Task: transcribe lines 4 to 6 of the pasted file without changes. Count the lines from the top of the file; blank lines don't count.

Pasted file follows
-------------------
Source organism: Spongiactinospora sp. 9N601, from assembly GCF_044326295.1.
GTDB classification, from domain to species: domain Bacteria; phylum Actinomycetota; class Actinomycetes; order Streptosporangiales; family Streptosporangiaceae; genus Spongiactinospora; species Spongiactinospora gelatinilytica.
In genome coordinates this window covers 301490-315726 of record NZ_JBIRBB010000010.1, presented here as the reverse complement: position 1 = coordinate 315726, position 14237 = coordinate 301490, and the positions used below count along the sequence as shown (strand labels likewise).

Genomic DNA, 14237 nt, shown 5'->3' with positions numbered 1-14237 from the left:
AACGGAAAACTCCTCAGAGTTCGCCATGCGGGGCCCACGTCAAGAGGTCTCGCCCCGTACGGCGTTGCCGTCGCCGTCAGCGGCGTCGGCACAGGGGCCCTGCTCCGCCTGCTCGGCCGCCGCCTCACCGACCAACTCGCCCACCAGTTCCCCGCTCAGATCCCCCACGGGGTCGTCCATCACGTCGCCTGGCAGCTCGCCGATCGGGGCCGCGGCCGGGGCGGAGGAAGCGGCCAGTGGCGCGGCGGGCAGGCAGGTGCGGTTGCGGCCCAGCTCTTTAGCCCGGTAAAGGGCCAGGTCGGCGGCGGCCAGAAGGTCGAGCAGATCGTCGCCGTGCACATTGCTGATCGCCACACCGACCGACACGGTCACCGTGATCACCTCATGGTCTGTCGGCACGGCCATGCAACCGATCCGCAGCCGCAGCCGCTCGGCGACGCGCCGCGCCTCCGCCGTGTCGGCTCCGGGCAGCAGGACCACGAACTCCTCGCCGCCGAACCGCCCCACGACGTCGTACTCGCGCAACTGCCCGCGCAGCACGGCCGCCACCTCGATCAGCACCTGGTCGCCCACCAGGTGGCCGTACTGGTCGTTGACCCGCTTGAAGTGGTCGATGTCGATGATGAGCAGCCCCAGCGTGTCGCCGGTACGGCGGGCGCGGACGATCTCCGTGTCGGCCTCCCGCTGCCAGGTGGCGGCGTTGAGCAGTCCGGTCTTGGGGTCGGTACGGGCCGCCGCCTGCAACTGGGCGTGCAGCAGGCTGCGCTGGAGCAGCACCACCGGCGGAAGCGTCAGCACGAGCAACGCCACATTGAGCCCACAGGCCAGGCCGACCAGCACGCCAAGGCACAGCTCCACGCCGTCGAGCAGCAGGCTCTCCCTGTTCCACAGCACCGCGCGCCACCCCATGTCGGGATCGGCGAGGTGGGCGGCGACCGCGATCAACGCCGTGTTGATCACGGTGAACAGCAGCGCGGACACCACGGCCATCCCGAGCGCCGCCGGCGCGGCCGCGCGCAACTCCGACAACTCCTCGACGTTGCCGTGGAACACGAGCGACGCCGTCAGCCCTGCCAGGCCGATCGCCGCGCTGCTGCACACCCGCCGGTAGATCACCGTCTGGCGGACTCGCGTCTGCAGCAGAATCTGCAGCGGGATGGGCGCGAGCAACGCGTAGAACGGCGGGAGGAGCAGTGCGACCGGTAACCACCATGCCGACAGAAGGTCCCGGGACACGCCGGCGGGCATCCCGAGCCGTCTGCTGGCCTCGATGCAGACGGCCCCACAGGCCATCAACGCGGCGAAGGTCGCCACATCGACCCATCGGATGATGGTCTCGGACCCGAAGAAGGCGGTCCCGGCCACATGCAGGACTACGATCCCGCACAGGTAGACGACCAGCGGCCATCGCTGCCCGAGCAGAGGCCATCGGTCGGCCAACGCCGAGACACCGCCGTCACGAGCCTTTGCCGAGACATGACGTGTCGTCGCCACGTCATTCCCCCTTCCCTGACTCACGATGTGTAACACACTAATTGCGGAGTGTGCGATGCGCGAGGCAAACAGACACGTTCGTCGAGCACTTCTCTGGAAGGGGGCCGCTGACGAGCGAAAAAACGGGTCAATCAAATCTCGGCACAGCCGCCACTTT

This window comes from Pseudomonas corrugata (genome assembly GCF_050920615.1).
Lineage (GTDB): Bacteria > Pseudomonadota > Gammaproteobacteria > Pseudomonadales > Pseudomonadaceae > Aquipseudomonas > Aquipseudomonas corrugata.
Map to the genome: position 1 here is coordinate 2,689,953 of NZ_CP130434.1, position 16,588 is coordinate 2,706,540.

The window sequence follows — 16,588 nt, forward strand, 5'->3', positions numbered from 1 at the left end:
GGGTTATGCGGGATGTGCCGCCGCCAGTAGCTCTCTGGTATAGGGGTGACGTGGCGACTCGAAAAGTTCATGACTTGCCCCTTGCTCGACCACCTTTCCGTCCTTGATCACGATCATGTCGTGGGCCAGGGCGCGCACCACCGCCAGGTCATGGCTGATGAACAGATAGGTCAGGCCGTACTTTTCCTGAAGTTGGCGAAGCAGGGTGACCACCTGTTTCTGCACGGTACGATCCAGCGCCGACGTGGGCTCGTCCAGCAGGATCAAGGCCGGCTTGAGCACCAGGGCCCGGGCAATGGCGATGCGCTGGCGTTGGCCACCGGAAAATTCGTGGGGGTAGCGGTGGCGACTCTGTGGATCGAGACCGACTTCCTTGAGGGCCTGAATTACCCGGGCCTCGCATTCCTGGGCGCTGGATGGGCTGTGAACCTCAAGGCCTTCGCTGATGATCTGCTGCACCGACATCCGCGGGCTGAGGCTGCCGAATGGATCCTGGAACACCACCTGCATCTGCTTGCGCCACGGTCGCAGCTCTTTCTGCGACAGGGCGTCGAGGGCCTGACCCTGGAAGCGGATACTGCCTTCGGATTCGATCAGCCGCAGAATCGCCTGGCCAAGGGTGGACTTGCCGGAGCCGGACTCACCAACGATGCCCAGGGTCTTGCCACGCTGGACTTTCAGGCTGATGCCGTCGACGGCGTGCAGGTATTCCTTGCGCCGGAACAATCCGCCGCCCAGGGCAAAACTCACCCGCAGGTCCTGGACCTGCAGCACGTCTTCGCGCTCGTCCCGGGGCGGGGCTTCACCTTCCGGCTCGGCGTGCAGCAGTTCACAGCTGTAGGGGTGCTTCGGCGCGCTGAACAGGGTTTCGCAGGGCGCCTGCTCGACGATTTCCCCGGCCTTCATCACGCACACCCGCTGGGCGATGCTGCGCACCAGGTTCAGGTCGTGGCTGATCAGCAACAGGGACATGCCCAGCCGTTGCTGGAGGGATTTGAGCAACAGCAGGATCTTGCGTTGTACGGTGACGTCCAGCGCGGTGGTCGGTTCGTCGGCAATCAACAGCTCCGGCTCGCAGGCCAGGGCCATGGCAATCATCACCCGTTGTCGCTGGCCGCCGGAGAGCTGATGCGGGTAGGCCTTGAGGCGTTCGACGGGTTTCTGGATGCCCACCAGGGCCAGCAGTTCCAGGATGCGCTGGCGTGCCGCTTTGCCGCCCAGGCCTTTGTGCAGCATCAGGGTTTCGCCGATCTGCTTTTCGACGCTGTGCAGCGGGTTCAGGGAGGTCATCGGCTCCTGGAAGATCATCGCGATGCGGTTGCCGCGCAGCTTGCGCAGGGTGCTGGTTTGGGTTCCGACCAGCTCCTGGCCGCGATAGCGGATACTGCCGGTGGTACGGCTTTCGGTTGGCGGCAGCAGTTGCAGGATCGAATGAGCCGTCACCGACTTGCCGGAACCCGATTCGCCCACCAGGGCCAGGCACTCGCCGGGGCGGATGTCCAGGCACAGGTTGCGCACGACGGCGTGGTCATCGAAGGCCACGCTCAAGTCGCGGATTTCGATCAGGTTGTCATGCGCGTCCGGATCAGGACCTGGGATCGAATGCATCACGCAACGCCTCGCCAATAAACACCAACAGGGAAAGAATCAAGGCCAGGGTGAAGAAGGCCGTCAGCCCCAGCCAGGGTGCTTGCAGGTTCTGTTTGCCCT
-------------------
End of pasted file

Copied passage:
Genomic DNA, 14237 nt, shown 5'->3' with positions numbered 1-14237 from the left:
AACGGAAAACTCCTCAGAGTTCGCCATGCGGGGCCCACGTCAAGAGGTCTCGCCCCGTACGGCGTTGCCGTCGCCGTCAGCGGCGTCGGCACAGGGGCCCTGCTCCGCCTGCTCGGCCGCCGCCTCACCGACCAACTCGCCCACCAGTTCCCCGCTCAGATCCCCCACGGGGTCGTCCATCACGTCGCCTGGCAGCTCGCCGATCGGGGCCGCGGCCGGGGCGGAGGAAGCGGCCAGTGGCGCGGCGGGCAGGCAGGTGCGGTTGCGGCCCAGCTCTTTAGCCCGGTAAAGGGCCAGGTCGGCGGCGGCCAGAAGGTCGAGCAGATCGTCGCCGTGCACATTGCTGATCGCCACACCGACCGACACGGTCACCGTGATCACCTCATGGTCTGTCGGCACGGCCATGCAACCGATCCGCAGCCGCAGCCGCTCGGCGACGCGCCGCGCCTCCGCCGTGTCGGCTCCGGGCAGCAGGACCACGAACTCCTCGCCGCCGAACCGCCCCACGACGTCGTACTCGCGCAACTGCCCGCGCAGCACGGCCGCCACCTCGATCAGCACCTGGTCGCCCACCAGGTGGCCGTACTGGTCGTTGACCCGCTTGAAGTGGTCGATGTCGATGATGAGCAGCCCCAGCGTGTCGCCGGTACGGCGGGCGCGGACGATCTCCGTGTCGGCCTCCCGCTGCCAGGTGGCGGCGTTGAGCAGTCCGGTCTTGGGGTCGGTACGGGCCGCCGCCTGCAACTGGGCGTGCAGCAGGCTGCGCTGGAGCAGCACCACCGGCGGAAGCGTCAGCACGAGCAACGCCACATTGAGCCCACAGGCCAGGCCGACCAGCACGCCAAGGCACAGCTCCACGCCGTCGAGCAGCAGGCTCTCCCTGTTCCACAGCACCGCGCGCCACCCCATGTCGGGATCGGCGAGGTGGGCGGCGACCGCGATCAACGCCGTGTTGATCACGGTGAACAGCAGCGCGGACACCACGGCCATCCCGAGCGCCGCCGGCGCGGCCGCGCGCAACTCCGACAACTCCTCGACGTTGCCGTGGAACACGAGCGACGCCGTCAGCCCTGCCAGGCCGATCGCCGCGCTGCTGCACACCCGCCGGTAGATCACCGTCTGGCGGACTCGCGTCTGCAGCAGAATCTGCAGCGGGATGGGCGCGAGCAACGCGTAGAACGGCGGGAGGAGCAGTGCGACCGGTAACCACCATGCCGACAGAAGGTCCCGGGACACGCCGGCGGGCATCCCGAGCCGTCTGCTGGCCTCGATGCAGACGGCCCCACAGGCCATCAACGCGGCGAAGGTCGCCACATCGACCCATCGGATGATGGTCTCGGACCCGAAGAAGGCGGTCCCGGCCACATGCAGGACTACGATCCCGCACAGGTAGACGACCAGCGGCCATCGCTGCCCGAGCAGAGGCCATCGGTCGGCCAACGCCGAGACACCGCCGTCACGAGCCTTTGCCGAGACATGACGTGTCGTCGCCACGTCATTCCCCCTTCCCTGACTCACGATGTGTAACACACTAATTGCGGAGTGTGCGATGCGCGAGGCAAACAGACACGTTCGTCGAGCACTTCTCTGGAAGGGGGCCGCTGACGAGCGAAAAAACGGGTCAATCAAATCTCGGCACAGCCGCCACTTT

This window comes from Pseudomonas corrugata (genome assembly GCF_050920615.1).